Like “innovation,” machine learning and artificial intelligence are commonplace terms that provide very little context for what they actually signify. AI/ML spans dozens of different fields of research, covering all kinds of different problems and alternative and often incompatible ways to solve them.
One robust area of research here that has antecedents going back to the mid-20th century is what is known as stochastic optimization — decision-making under uncertainty where an entity wants to optimize for a particular objective. A classic problem is how to optimize an airline’s schedule to maximize profit. Airlines need to commit to schedules months in advance without knowing what the weather will be like or what the specific demand for a route will be (or, whether a pandemic will wipe out travel demand entirely). It’s a vibrant field, and these days, basically runs most of modern life.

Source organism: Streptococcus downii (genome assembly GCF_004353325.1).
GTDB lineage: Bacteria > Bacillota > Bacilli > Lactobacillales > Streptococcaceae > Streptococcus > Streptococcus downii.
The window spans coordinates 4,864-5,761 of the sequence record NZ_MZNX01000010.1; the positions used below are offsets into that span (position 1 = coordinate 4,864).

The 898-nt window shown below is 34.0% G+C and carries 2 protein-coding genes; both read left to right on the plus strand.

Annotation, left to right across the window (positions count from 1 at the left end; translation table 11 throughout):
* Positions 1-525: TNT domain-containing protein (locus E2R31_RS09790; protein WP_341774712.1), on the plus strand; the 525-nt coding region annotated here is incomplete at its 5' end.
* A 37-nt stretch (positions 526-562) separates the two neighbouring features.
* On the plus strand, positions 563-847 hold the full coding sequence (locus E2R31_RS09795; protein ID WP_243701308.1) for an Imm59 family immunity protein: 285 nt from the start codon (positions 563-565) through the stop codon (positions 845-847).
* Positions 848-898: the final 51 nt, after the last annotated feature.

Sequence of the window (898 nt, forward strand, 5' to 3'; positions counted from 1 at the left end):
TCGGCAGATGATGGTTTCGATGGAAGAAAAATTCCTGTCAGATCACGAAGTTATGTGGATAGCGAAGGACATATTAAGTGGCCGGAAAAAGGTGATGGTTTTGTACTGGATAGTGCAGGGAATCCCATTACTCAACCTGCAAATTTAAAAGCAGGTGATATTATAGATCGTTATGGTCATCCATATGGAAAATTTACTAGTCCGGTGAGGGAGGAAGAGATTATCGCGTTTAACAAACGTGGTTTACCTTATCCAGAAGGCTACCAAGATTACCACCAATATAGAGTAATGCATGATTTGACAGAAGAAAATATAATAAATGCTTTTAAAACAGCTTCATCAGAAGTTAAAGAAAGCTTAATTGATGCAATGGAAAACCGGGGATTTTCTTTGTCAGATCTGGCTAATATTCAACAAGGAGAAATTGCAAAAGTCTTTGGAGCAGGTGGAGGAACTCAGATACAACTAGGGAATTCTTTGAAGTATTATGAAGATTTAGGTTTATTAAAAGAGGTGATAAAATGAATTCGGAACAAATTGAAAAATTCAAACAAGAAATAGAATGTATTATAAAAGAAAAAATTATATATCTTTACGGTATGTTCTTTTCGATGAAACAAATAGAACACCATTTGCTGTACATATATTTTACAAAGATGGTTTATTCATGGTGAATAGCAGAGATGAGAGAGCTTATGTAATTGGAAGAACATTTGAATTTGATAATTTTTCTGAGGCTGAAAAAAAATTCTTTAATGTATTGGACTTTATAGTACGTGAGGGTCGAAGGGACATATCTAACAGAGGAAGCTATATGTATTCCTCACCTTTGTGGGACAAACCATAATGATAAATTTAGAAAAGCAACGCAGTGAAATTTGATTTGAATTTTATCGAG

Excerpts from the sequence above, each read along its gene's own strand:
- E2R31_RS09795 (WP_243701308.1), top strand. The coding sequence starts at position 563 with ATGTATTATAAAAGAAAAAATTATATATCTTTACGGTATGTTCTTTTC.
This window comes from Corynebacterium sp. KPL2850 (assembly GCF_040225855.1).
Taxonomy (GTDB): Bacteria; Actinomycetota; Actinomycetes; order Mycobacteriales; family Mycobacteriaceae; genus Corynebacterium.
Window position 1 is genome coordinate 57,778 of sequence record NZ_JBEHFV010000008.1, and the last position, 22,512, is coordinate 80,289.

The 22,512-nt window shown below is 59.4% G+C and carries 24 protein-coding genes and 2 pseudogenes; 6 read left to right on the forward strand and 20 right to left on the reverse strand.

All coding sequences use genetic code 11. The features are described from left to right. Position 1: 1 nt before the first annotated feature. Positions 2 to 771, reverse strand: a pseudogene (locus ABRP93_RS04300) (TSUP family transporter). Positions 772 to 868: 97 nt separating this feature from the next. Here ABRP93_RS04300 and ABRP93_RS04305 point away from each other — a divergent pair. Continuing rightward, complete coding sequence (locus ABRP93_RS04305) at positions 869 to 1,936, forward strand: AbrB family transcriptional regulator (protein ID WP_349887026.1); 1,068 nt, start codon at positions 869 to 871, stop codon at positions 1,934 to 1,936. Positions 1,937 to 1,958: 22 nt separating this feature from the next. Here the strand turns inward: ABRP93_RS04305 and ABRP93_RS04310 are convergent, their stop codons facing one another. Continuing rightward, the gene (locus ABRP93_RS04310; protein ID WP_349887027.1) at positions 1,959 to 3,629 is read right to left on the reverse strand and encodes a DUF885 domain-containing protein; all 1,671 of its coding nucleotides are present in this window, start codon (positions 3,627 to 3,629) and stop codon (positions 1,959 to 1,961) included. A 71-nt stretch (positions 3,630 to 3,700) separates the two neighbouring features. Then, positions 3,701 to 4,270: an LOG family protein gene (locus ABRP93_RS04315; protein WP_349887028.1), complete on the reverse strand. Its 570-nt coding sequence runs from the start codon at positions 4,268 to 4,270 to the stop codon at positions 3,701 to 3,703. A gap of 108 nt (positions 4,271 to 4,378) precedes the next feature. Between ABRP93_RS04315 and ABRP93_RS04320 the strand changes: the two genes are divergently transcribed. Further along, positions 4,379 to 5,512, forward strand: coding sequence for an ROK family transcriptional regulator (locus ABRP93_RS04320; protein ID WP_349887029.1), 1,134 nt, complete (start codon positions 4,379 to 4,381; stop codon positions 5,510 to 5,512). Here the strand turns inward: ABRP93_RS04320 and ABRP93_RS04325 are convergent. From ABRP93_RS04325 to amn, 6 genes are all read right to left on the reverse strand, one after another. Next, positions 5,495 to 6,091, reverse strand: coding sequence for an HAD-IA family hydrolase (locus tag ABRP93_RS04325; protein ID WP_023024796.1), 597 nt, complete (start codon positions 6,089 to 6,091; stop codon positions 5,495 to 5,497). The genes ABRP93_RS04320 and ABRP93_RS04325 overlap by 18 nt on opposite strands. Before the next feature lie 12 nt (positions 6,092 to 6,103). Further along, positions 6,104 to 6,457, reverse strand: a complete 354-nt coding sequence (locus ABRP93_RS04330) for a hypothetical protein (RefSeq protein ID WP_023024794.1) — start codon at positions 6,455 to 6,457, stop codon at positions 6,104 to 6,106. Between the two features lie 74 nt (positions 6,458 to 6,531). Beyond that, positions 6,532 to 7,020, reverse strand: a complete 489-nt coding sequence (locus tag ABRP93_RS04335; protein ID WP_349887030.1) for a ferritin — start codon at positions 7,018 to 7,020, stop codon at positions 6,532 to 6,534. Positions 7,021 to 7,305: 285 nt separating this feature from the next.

Warren B. Powell has been exploring this problem for decades as a researcher at Princeton, where he has operated the Castle Lab. He has researched how to bring disparate areas of stochastic optimization together under one framework that he has dubbed “sequential decision analytics” to optimize problems where each decision in a series places constraints on future decisions. Such problems are common in areas like logistics, scheduling and other key areas of business.
The Castle Lab has long had industry partners, and it has raised tens of millions of dollars in grants from industry over its history. But after decades of research, Powell teamed up (Read more...)